You probably know that it's never too late to begin orthodontic
treatment—but when it comes to your youngster's teeth, did you know
that earlier may be better than later? According to the American
Association of Orthodontists, kids should have an initial orthodontic
screening at age 7. What makes early evaluation — and potentially,
early treatment — so important?
There are several ways that kids can benefit from seeing an orthodontist
at an early age. But it's important to recognize that early evaluation isn't
necessarily followed by early treatment; in most cases, if orthodontic
work is needed, we simply monitor your child's growth patterns until we
see that it's time for treatment to begin. This gives us an opportunity to
get the best results in the most efficient way, and to help prevent future problems.
Although every child's development is different, in most kids the first adult molars have typically started to emerge by around age six. This, along with other developmental markers, lets us get a handle on the basic alignment of the teeth, from front to back and side to side. It may also be possible at this point to determine whether there is adequate room in the mouth for all of the permanent teeth — and, if not, to take action.
When Earlier Treatment Is Better
Treatment for common orthodontic problems typically begins around age 9-14, when all of the baby teeth are gone and many of the permanent ones are in place. But there are some conditions that are much easier to treat if they're caught at an early age, when a child's natural growth processes are going full speed ahead.
One is severe crossbite, a condition where the upper teeth close inside the lower teeth. To treat this problem, a device called a palatal expander can be used, which gradually and painlessly widens the upper jaw; it's especially effective when the jaw itself hasn't fully developed. If we wait too long, a more complicated treatment — or even oral surgery — might be required to correct the problem.
Another condition that may benefit from early treatment is severe crowding. This occurs when the jaws are too small to accommodate all of the permanent teeth. Either palatal expansion or tooth extraction may be recommended at this point, to help the adult teeth erupt (emerge from below the gums) properly. Even if braces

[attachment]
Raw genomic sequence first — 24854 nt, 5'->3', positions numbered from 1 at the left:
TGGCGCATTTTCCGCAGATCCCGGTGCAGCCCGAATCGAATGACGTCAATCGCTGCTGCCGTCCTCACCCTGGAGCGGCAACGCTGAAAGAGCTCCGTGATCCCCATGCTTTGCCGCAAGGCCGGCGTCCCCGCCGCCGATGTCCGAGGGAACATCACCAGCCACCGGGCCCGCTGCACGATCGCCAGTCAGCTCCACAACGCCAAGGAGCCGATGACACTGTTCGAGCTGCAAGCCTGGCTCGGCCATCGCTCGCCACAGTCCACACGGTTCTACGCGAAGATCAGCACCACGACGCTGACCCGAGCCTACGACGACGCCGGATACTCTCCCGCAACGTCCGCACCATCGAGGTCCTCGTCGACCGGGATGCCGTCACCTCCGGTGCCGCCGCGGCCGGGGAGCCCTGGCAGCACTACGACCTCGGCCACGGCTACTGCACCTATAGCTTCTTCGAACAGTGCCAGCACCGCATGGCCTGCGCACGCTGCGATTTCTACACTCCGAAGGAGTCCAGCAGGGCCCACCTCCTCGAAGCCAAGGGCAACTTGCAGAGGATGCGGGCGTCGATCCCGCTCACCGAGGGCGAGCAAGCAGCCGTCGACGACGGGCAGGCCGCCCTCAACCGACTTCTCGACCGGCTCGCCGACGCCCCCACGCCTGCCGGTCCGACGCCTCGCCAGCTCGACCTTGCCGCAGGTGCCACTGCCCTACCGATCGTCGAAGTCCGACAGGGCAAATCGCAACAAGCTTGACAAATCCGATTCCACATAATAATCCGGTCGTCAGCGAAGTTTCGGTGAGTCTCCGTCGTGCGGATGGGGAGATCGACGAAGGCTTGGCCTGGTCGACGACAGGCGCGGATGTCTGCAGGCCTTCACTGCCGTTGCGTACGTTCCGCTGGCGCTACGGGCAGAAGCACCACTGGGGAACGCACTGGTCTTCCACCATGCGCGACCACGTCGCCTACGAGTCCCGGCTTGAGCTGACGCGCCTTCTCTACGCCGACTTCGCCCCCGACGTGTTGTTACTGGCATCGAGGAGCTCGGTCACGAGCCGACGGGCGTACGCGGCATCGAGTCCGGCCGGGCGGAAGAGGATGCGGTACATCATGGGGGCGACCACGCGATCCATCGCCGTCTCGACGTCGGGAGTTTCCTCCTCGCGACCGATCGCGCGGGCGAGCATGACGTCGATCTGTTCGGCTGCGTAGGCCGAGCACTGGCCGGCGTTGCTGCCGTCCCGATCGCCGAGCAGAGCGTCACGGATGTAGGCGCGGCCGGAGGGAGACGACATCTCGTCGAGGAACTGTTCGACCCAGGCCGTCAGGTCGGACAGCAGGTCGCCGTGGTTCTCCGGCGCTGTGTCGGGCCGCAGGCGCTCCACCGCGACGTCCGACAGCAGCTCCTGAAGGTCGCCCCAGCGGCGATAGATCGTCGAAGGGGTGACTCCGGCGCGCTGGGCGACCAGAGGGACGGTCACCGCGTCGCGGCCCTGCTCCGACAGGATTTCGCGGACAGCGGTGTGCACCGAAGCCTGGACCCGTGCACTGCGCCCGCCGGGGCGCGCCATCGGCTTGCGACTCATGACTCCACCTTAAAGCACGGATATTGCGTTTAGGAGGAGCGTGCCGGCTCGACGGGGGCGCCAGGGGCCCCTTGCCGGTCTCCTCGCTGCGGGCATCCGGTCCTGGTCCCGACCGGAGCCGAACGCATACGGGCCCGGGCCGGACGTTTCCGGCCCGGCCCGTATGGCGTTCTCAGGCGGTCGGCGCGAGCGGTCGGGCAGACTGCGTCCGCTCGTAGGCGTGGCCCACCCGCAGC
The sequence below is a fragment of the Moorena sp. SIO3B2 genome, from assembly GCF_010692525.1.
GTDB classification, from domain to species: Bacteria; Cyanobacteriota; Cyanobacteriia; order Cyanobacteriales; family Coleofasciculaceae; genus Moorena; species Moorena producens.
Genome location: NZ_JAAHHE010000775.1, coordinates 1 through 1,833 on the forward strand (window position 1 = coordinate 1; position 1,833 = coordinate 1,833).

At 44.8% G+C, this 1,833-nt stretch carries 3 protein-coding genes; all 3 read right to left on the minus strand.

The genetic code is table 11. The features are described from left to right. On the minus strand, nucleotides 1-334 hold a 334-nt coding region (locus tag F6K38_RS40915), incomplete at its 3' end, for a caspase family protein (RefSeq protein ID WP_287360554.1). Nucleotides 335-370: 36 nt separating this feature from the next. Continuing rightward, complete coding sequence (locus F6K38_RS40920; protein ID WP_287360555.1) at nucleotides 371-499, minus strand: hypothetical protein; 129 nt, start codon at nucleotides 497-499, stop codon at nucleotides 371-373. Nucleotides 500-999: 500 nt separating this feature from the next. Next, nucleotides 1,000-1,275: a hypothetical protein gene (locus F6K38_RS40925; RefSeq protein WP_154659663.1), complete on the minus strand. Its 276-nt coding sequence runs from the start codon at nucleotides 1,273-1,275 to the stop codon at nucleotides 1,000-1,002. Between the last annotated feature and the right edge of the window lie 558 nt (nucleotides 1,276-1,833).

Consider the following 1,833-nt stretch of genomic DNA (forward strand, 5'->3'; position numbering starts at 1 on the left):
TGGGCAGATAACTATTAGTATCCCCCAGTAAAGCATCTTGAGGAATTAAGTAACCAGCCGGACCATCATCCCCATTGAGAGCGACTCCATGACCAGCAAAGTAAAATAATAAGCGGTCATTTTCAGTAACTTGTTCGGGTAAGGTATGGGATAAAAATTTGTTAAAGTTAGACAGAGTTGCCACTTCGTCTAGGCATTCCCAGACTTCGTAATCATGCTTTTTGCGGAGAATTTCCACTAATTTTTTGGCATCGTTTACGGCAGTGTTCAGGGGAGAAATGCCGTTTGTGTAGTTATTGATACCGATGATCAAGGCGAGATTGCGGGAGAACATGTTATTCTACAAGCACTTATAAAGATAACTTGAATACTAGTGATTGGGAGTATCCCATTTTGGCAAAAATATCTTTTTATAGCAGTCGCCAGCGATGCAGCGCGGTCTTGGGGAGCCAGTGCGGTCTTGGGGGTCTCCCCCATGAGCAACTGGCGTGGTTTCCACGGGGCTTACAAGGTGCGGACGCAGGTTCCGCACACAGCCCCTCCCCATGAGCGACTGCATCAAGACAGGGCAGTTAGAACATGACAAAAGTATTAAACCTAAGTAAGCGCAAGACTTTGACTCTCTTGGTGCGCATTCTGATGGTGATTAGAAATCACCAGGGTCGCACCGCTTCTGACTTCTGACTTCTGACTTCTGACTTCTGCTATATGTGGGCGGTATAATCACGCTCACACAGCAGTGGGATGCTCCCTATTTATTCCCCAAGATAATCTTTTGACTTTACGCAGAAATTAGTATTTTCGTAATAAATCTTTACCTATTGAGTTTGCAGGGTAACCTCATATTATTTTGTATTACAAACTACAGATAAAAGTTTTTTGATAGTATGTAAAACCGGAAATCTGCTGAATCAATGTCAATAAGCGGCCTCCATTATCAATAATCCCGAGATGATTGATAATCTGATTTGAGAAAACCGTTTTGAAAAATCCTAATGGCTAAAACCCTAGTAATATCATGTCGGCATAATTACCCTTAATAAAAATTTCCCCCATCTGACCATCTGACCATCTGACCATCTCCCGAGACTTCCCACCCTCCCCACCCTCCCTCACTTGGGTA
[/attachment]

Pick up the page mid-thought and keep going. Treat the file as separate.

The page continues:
are required later, the treatment time will likely be shorter and less complicated.
Early intervention may also be helpful in resolving several other problems. Protruding teeth, especially in front, can be prone to chipping and fractures; they may also lead to problems with a child's self-image. A severe underbite, caused by the lower jaw growing much larger than the upper jaw, can result in serious bite problems. Orthodontic appliances, including braces and headgear, can be successfully used to correct these problems at this stage, when the child's development is in full swing, thereby increasing the chances that surgery can be avoided.
Correcting Bad Habits
At one time or another, anyone may pick up a bad habit. But there are some situations where a youngster's parafunctional (detrimental to health) habits can actually influence the development and function of his or her teeth, jaws and mouth. Some examples of these are persistent thumb sucking, tongue thrusting and
The sucking reflex is natural in early childhood; it usually disappears between ages 2 and 4. But if it persists much later, the pressure of the digit on the front teeth and the upper jaw can actually cause the teeth to move apart and the jaws to change shape. This can lead to the orthodontic problem called “open bite,” and may impair speech. An open bite can also be caused by the force of the tongue pushing forward against the teeth (tongue thrusting).
Mouth breathing — an abnormal breathing pattern in which the mouth always remains open, passing air directly to the lungs — is related to alterations in the muscular function of the tongue and face. It may cause the upper and lower jaw to grow abnormally, which can lead to serious orthodontic problems. Although mouth breathing may start from a physical difficulty, it can become a habitual action that's hard to break.